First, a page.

The first half of July has brought some pretty unusual weather for Maui. Traditionally, July is a month of steady trade winds. The prevailing trade winds from the Northeast help cool the islands from summer heat and tend to bring light rain showers to the windward sides of the island. The leeward sides of the island receive some of the breeze, but none of the precipitation as the mountains shield these areas from almost all moisture.
This July we have seen a month of opposites. The trades have been light to non-existent. No wind has meant almost no rain for the windward sides of the island. On a typical July day, the West Maui Mountains are usually draped in clouds most if not all day. The winds stack clouds on the mountain’s flanks and brings ample moisture to the water shed. This pattern makes Pu’u Kukui a summit in the West Maui mountains one of the wettest places on earth. As you can see from the pictures below, the mountains have been almost cloud free.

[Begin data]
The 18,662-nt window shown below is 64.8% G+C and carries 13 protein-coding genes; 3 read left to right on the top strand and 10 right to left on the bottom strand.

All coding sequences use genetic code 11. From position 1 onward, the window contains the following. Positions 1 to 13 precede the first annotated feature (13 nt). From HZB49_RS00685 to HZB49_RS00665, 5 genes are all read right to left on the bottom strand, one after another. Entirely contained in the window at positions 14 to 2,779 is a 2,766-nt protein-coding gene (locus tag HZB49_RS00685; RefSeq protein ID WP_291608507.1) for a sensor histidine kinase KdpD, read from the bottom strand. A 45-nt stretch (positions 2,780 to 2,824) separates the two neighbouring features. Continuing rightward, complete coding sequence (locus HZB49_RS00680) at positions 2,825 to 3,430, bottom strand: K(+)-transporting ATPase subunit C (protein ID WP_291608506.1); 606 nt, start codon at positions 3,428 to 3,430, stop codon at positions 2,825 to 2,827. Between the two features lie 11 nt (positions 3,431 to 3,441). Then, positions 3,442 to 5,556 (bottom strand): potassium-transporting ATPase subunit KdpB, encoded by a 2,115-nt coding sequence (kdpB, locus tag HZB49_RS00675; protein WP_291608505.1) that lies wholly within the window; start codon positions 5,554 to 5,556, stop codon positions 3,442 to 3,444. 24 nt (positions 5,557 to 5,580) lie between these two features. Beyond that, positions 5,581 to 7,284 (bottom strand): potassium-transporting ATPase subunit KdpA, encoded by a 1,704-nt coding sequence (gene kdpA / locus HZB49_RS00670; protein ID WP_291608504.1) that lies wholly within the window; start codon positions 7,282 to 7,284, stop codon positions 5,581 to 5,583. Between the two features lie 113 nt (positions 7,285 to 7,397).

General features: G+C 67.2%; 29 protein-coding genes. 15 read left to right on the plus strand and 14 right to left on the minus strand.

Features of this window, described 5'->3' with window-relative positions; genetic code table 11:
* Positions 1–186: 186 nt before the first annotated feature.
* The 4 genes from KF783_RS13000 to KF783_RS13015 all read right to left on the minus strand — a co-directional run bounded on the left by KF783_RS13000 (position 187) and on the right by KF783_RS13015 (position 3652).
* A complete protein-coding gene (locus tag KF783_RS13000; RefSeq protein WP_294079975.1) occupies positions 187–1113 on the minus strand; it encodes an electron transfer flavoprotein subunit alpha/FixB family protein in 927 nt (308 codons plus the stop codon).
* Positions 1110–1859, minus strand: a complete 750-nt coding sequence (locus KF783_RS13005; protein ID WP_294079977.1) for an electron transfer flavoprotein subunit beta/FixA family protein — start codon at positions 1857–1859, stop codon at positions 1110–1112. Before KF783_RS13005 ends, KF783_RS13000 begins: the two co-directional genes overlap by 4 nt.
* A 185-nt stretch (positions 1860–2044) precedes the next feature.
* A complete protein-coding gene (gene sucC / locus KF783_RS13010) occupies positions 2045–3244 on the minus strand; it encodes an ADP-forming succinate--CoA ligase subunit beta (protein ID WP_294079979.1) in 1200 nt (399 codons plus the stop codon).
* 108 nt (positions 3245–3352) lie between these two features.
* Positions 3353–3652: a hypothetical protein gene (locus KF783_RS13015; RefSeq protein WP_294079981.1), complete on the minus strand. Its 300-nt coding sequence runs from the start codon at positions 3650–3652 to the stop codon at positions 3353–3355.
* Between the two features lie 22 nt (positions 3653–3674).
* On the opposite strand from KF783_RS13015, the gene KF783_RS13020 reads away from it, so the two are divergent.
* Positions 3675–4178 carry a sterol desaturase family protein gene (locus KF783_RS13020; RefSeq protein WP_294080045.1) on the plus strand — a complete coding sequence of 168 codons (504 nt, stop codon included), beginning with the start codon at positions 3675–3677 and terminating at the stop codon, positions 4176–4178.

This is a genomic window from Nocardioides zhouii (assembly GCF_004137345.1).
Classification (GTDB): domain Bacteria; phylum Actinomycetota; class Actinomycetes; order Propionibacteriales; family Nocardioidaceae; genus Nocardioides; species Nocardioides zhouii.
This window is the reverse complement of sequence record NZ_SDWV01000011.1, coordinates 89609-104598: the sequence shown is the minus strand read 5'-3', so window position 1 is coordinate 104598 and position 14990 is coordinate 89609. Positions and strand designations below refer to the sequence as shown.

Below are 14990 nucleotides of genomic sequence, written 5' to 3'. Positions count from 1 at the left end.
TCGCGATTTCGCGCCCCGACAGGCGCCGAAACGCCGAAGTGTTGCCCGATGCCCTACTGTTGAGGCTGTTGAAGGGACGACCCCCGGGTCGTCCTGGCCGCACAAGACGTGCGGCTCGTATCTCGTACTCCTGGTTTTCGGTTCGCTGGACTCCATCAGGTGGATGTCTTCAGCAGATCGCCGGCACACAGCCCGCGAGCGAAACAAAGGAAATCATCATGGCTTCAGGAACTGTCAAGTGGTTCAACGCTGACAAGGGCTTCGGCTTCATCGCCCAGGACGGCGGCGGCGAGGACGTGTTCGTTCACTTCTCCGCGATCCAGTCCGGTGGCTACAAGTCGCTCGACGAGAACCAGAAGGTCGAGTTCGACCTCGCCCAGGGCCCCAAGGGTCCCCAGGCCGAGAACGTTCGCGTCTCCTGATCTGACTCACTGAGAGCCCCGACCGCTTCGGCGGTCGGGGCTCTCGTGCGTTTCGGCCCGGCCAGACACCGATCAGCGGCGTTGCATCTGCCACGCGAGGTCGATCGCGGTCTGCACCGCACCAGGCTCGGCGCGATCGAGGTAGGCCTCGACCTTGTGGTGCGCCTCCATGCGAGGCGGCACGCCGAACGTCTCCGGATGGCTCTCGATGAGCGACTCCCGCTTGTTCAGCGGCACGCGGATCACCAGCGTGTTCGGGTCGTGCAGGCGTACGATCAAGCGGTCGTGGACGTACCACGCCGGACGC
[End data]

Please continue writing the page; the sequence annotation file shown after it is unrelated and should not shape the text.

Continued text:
This is a picture Billy took this morning around sunrise. There is nary a cloud in the sky
This is a picture I took yesterday while driving to South Maui. It is pretty rare to see so few clouds over the West Maui Mountains during the middle of the day in the summer
The lack of wind, has allowed for the development of cumulus clouds on the lee sides of the mountains. These clouds have been generating showers falling on parts of the Upcountry like Ulupalakua. Many of these showers are spilling over into the leeward areas of the island falling on usually dry areas like Wailea and Makena.
A summer downpour falls on the usually arid lava fields south of Makena in La Perouse.
It looks like we will be going back to a more traditional summer weather pattern in the next few days. We may even see a little extra tropical moisture hitting the windward sides of the island.